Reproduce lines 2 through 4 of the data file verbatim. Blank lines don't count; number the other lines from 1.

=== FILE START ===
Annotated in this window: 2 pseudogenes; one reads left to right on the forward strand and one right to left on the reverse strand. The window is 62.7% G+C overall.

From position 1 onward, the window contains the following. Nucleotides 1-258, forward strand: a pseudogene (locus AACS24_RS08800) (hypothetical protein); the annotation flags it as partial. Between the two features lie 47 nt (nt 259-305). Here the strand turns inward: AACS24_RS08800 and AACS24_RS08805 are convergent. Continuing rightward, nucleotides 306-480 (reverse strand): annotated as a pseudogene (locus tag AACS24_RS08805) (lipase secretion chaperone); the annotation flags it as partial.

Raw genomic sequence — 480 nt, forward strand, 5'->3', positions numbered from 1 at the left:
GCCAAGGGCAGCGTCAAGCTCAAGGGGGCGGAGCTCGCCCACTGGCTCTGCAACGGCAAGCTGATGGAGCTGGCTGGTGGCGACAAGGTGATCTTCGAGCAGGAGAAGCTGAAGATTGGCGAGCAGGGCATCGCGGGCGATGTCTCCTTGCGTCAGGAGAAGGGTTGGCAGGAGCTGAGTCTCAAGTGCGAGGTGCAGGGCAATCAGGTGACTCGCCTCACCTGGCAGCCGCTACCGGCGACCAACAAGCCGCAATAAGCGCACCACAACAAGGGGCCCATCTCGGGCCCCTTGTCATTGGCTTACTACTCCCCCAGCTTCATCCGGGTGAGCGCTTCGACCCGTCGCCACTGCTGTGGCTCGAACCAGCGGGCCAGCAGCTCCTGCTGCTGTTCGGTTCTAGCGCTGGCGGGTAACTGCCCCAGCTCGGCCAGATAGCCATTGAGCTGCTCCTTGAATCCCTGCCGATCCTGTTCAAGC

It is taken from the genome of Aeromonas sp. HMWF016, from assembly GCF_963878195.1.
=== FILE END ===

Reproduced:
From position 1 onward, the window contains the following. Nucleotides 1-258, forward strand: a pseudogene (locus AACS24_RS08800) (hypothetical protein); the annotation flags it as partial. Between the two features lie 47 nt (nt 259-305). Here the strand turns inward: AACS24_RS08800 and AACS24_RS08805 are convergent. Continuing rightward, nucleotides 306-480 (reverse strand): annotated as a pseudogene (locus tag AACS24_RS08805) (lipase secretion chaperone); the annotation flags it as partial.

Raw genomic sequence — 480 nt, forward strand, 5'->3', positions numbered from 1 at the left:
GCCAAGGGCAGCGTCAAGCTCAAGGGGGCGGAGCTCGCCCACTGGCTCTGCAACGGCAAGCTGATGGAGCTGGCTGGTGGCGACAAGGTGATCTTCGAGCAGGAGAAGCTGAAGATTGGCGAGCAGGGCATCGCGGGCGATGTCTCCTTGCGTCAGGAGAAGGGTTGGCAGGAGCTGAGTCTCAAGTGCGAGGTGCAGGGCAATCAGGTGACTCGCCTCACCTGGCAGCCGCTACCGGCGACCAACAAGCCGCAATAAGCGCACCACAACAAGGGGCCCATCTCGGGCCCCTTGTCATTGGCTTACTACTCCCCCAGCTTCATCCGGGTGAGCGCTTCGACCCGTCGCCACTGCTGTGGCTCGAACCAGCGGGCCAGCAGCTCCTGCTGCTGTTCGGTTCTAGCGCTGGCGGGTAACTGCCCCAGCTCGGCCAGATAGCCATTGAGCTGCTCCTTGAATCCCTGCCGATCCTGTTCAAGC